Breaking Down the SF Giants' Financial Situation for This Offseason

Dan MoriCorrespondent IOctober 2, 2013

Hunter Pence was the Giants' 2013 Willie Mac Award winner.
Hunter Pence was the Giants' 2013 Willie Mac Award winner.Thearon W. Henderson/Getty Images

The sun has set on the San Francisco Giants' 2013 season. They finished the year with a disappointing record of 76-86, 16 games behind the Los Angeles Dodgers in the NL West.

The Giants are committed to bringing a championship-caliber team back to San Francisco. This will be an exciting and eventful winter for GM Brian Sabean and the Giants. 

Sabean and team president Larry Baer acted quickly to lock up Hunter Pence, one of their impending free agents. Pence signed a five-year, $90 million contract, thus avoiding the free-agent frenzy. Pence will be on the books at $16 million for the upcoming season.

Sabean has indicated that he would also like to retain Tim Lincecum and Javier Lopez, the Giants' other top free agents.

The key to the Giants' moves over the next few months is going to revolve around money. The Giants ended the 2013 season with a payroll just north of $140 million. 

Barry Zito thanks the fans for their support.
Barry Zito thanks the fans for their support.Brian Bahr/Getty Images

There are some notable departures, which will give the Giants some financial flexibility. The Giants will save $13 million on Barry Zito, after paying his $7 million buyout.

Tim Lincecum's 2013 contract of $22.25 million is now gone. 

Several other players will also come off the books. These include Javier Lopez at $4.25 million, Andres Torres at $2 million, Jose Mijares at $1.8 million, Gregor Blanco at $1.35 million and Chad Gaudin at $750K.

The Giants also must decide the fate of Ryan Vogelsong, who made $5 million in 2013. They could opt to exercise their option on him, which will give him $6.5 million for 2014. If the Giants decline the option, they would owe Vogelsong a buyout of $300K.

At one time, it was almost assured that the Giants would exercise the option to keep Vogelsong, but it is appearing that they may opt to release him and try to sign him at a lower price. Declining the option would result in an additional savings of $4.7 million.

The Giants have roughly $50 million coming off the books, which is offset by $19.25 million in increases due to existing players.

The bottom line is that the Giants have ten players under contract for 2014 at a sunk cost of slightly greater than $100 million. There are several arbitration and pre-arbitration eligible players that will be signed at a relatively low cost.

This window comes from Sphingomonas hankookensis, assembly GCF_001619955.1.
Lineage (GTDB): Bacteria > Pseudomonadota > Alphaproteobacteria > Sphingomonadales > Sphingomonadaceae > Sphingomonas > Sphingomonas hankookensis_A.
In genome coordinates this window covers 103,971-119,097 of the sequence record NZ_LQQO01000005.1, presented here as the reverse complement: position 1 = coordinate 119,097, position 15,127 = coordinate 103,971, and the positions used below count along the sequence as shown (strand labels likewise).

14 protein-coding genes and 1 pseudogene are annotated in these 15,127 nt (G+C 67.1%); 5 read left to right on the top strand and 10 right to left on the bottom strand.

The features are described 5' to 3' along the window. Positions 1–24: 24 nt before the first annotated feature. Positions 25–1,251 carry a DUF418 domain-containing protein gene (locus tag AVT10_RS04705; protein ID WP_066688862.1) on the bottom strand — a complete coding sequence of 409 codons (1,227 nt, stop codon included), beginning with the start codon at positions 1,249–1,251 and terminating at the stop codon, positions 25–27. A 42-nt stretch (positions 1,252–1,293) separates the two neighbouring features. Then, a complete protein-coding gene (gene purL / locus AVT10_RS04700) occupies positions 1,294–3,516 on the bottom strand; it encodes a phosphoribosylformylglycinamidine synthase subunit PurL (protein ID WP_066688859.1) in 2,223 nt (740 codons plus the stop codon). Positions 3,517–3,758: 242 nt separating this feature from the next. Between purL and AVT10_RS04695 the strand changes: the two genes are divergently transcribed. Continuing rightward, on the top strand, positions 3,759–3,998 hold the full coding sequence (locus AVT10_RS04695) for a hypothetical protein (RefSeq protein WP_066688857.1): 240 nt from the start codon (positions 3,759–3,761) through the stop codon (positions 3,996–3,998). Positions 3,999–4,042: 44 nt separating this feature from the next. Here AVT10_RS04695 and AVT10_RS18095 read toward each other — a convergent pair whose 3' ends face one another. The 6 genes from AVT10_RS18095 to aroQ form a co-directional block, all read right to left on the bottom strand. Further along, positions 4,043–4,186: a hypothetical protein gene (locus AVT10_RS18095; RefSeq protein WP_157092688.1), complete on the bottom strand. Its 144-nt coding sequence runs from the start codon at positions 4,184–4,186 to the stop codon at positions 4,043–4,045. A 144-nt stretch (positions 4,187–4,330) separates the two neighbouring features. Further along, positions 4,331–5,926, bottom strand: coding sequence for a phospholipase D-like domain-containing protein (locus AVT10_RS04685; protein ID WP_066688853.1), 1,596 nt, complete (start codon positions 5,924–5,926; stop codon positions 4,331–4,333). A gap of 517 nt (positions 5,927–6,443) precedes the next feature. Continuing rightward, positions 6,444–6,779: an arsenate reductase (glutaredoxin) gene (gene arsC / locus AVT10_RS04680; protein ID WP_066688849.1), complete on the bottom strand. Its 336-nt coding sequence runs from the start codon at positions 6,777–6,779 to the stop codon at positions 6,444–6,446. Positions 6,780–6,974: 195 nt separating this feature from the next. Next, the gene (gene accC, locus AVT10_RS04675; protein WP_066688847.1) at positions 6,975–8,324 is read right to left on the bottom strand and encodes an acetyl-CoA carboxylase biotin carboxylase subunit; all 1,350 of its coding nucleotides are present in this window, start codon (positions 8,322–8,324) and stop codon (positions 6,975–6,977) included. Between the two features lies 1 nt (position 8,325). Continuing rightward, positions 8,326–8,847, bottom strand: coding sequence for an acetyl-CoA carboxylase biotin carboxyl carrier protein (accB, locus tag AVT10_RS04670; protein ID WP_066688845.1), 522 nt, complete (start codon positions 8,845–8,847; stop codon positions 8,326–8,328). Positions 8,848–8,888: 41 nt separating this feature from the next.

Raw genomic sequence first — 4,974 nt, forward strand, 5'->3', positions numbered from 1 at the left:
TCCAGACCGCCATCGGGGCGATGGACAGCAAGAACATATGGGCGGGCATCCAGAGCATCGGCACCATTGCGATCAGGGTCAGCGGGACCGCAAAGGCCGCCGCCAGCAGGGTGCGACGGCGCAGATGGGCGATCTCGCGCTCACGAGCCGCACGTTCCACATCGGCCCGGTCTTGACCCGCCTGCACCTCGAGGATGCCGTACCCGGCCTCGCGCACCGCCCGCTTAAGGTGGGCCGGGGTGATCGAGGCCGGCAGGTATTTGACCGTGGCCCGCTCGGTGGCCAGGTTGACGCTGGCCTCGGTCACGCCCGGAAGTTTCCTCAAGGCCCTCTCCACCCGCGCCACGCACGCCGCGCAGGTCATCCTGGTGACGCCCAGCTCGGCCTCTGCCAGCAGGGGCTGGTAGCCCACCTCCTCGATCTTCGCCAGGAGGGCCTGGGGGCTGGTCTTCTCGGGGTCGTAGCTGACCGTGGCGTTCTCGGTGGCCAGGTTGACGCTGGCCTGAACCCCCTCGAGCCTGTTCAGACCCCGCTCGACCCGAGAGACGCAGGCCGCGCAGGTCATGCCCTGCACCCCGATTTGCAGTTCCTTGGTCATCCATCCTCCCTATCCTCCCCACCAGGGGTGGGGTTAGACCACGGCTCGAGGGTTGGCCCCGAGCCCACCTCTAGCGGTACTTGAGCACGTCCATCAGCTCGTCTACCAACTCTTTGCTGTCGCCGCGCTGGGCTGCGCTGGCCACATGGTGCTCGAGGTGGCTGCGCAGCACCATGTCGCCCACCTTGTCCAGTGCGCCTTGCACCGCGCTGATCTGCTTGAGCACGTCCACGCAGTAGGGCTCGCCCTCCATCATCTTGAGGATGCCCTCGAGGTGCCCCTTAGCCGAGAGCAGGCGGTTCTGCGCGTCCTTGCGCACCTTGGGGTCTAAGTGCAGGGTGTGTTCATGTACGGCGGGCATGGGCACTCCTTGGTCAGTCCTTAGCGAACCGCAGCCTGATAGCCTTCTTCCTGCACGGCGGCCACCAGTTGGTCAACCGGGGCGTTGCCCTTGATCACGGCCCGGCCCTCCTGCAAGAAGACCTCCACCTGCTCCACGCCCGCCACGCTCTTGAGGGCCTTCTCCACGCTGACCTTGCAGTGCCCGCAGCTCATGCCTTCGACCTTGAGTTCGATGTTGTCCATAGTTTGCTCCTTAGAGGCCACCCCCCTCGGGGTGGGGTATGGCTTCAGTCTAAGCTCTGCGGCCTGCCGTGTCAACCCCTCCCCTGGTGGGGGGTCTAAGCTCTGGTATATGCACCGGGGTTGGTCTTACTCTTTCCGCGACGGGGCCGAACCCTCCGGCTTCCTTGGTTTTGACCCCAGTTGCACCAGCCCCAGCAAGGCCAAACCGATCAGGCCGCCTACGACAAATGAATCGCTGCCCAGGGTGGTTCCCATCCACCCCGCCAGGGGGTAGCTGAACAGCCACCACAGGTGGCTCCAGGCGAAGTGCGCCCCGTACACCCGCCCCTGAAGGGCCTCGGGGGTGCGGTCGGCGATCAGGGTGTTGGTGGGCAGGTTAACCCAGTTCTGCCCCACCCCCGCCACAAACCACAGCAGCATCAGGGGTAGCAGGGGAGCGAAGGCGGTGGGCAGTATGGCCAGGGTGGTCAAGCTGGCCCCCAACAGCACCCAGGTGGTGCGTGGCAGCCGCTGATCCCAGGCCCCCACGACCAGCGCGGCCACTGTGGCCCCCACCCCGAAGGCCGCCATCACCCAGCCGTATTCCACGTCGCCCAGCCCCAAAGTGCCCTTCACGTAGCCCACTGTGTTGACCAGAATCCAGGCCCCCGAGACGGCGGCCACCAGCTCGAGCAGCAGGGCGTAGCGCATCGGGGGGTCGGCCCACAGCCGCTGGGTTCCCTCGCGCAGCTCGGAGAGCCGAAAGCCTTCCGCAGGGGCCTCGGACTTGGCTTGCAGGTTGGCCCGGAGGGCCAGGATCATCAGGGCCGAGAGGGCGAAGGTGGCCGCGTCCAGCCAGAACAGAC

These players include Brandon Belt, Brandon Crawford, Hector Sanchez, Joaquin Arias, Tony Abreu and Yusmeiro Petit. If we do some rough math and add roughly $10 million to the payroll for these players, plus another couple of relievers and bench players, the Giants will be at $110 million.

The Giants have only two starting pitchers locked up, if you do not include Petit or Vogelsong in that mix. Petit would come cheap, if the Giants keep him as their fifth starter. In addition, Sabean will be looking for a left fielder and some additional relief pitching.

The Giants want Tim Lincecum back, if the price is reasonable.
The Giants want Tim Lincecum back, if the price is reasonable.Maddie Meyer/Getty Images

In the recent press conference on, Sabean indicated that he would like to acquire a solid no. 3 starter for the rotation. If the Giants are able to re-sign Lincecum, he ideally would slot into the fourth-starter role.

If the Giants' ownership group keeps the 2014 salary level at roughly $140 million, that leaves Sabean only $30 million to fill the third and fourth starting rotation jobs, plus one good outfielder and Javier Lopez.

Lopez would likely get around $6 million, which now leaves $24 million to sign two quality starters, plus a solid left fielder.  These three remaining spots are difference makers and $24 million will not bring in the talent necessary for the Giants to compete with the Dodgers in the NL West.

Top young talent that comes up through your system is the most economical way to build your roster. At this stage, the Giants don't have any young prospects ready to step into an everyday role. 

In addition, the Giants' top young starting pitchers, such as Kyle Crick, Clayton Blackburn and Chris Stratton, are all at least a couple years away.

GM Brian Sabean will have a busy winter.
GM Brian Sabean will have a busy winter.USA TODAY Sports

Since there isn't any real help coming soon, Sabean must look to the more expensive free-agent market and international market to bolster the Giants' roster. The only other option is via trade, which would involve giving up some top young prospects.

If the Giants hope to contend in 2014, the ownership group must increase the payroll some $15 million, up to $155 million. This would give Sabean roughly $39 million to work with.

That available money can be broken down as $27 million for the two starters, plus another $12 million for a quality outfielder. 

This is the ideal scenario. However, another possible scenario is a minor increase in payroll, perhaps to the $145 million range. This would require Sabean to again cut corners and leave the Giants vulnerable.

Injuries and below average performances derailed the team in 2013 and the Giants did not have the depth to overcome it. This is a matter of scrimping on the bench and the bullpen.

We saw how that came up to bite the Giants this year and unless the salary level is increased to $150-155 million, the Giants will be treading on very thin ice again.

All existing contract data is courtesy of